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Flutter 3.3 Previews New Rendering Engine

With Google's UI framework Flutter, users can build natively-compiled applications for mobile, web, and desktop from one codebase. Google just announced the third Flutter release of 2022, version 3.3, and version 2.18 of Flutter's language Dart. Both releases are refinements without significant new features. A new rendering engine called Impeller is available, but only in preview and only for iOS. Google also launched a new showcase app, Wonderous, built with Flutter 3.3 and using Impeller on iOS.

What's New in Flutter 3.3

Flutter apps do not use UI elements of the underlying platform, but emulate them. Flutter ships with Material UI, which works on all platforms, and an iOS UI element set. Open-source libraries offer Windows, macOS, and Linux UI element sets.

Text selection in Flutter web apps now works as expected – users can select multiple rows of text at once. Trackpad gestures work better in desktop applications. Windows apps now get their version number from the pubspec.yaml build file. And iPad apps can use Scribble with Apple Pencil for handwriting input.

Some Material 3 components improved in this release: IconButton, Chips, and AppBar. Loading images that are included in the app is faster and uses less memory with the new ui.ImmutableBuffer.fromAsset() method. And pointer compression is now disabled on iOS to make more memory available to non-Dart parts of a Flutter app (such as libraries).

The Flutter team's go_router package simplifies routing within an app with URL-based declarations. Version 4.3 supports asynchronous code. The Flutter Visual Studio Code extension and the Flutter DevTools have also improved.

Flutter 3.3 doesn't run on 32-bit iOS devices anymore. That excludes iPhone models 5C (from 2014) and earlier and the 2nd through 4th generation iPad (the latter launched in 2012). The upcoming Q4/2022 Flutter release won't work on macOS 10.11 (from 2015) and 10.12 (from 2016), either.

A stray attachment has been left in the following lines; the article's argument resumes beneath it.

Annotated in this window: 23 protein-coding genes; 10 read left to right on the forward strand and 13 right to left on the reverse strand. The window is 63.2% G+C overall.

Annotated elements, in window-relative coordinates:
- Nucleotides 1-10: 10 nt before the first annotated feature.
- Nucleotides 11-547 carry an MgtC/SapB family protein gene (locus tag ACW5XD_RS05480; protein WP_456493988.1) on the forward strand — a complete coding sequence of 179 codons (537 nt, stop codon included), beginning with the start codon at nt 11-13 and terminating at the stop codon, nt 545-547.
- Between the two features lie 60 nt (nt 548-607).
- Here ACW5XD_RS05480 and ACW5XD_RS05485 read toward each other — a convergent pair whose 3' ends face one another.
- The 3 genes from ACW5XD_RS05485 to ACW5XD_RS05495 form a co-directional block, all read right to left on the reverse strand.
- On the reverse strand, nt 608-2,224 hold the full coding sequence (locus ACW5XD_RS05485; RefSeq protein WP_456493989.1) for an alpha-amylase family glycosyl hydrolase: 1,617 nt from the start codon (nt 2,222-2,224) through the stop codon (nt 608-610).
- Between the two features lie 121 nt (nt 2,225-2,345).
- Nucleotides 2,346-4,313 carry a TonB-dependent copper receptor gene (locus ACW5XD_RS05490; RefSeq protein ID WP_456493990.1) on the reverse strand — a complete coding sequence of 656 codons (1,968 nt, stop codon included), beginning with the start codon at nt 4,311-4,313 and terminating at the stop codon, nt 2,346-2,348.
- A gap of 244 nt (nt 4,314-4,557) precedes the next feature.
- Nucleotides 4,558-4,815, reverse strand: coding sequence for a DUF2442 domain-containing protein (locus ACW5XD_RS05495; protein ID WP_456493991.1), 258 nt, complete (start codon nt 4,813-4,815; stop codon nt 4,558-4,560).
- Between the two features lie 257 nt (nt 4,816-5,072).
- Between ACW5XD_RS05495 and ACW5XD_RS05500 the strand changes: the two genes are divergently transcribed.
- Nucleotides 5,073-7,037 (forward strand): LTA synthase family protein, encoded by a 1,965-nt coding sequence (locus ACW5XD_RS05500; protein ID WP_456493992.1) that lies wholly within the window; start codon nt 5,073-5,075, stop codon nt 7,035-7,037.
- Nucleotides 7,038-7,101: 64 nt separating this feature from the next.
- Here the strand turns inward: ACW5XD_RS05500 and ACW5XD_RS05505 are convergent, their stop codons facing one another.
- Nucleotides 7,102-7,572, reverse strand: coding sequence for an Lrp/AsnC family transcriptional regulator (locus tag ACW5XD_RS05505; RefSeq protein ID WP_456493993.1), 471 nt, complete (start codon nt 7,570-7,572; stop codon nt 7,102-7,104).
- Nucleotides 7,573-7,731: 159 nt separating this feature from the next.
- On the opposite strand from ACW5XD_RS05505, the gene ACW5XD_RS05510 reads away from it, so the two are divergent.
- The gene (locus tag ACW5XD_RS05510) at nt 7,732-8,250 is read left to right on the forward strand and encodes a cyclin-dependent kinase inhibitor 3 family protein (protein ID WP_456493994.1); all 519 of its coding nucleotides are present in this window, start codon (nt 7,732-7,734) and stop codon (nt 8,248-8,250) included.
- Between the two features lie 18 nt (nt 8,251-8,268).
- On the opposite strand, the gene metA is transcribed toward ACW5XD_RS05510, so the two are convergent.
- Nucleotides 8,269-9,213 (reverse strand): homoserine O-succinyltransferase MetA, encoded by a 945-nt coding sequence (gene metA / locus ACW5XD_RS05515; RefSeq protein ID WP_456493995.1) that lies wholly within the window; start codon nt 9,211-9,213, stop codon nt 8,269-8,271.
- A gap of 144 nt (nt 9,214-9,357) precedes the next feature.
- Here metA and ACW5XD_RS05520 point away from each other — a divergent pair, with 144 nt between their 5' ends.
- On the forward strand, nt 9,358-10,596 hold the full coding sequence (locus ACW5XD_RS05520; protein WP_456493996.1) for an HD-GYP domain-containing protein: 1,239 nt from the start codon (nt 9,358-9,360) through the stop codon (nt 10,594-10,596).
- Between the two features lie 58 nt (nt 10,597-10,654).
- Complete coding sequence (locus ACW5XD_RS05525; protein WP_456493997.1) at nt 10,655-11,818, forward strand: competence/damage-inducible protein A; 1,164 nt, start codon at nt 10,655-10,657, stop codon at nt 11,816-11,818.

Apple dropped Bitcode from its upcoming fall iOS and iPadOS versions. That's why Flutter will also remove Bitcode support in a future release.

Flutter has used Skia as its graphic engine since the very beginning. Skia powers Chrome, Firefox, Android, ChromeOS, and more. In contrast, Impeller is custom-built for Flutter and "takes full advantage of modern hardware-accelerated graphics APIs such as Metal on iOS and Vulkan on Android." That enables better animations and removes a common source of "yank" – stuttering animations and transitions.

When announcing the previous release, the Flutter team cited the existence of 500,000 Flutter apps as a success indicator. This time the Flutter team said that "every day, more than 1,000 new mobile apps using Flutter are published to the Apple and Google Play stores". Unfortunately, both numbers lack context, such as how competing platforms perform.

What's New in Dart 2.18

Dart is strongly typed and optimized for UI development. Starting as a "mixture of JavaScript and Java", it now has features neither of these two languages do (such as sound null safety).

Dart introduced sound null safety in March 2021, covering both applications and libraries. That's the same as Swift, but unlike Kotlin, which can't guarantee null safety for libraries. All the top 250 Flutter and Dart libraries migrated to null safety, and only 2% of the top 1,000 libraries have not. More than 80% of all Flutter applications run in July 2022 used sound null safety. That's why Dart plans to stop supporting Dart versions without null safety by mid-2023.

Dart includes a multi-platform HTTP library. It offers experimental support for two platform-specific libraries. The first one is cupertino_http for iOS and macOS. It uses Apple's NSURLSession for features such as WiFi-only networking or VPN access. The second library is cronet_http for Android, building upon the popular Cronet library.

The Dart Foreign Function Interface (FFI) for calling native C APIs can now interact with Objective-C and Swift code on iOS and macOS. Improved type inference detects some cases of non-nullable parameters better. And asynchronous code is a little smaller and runs a little faster.

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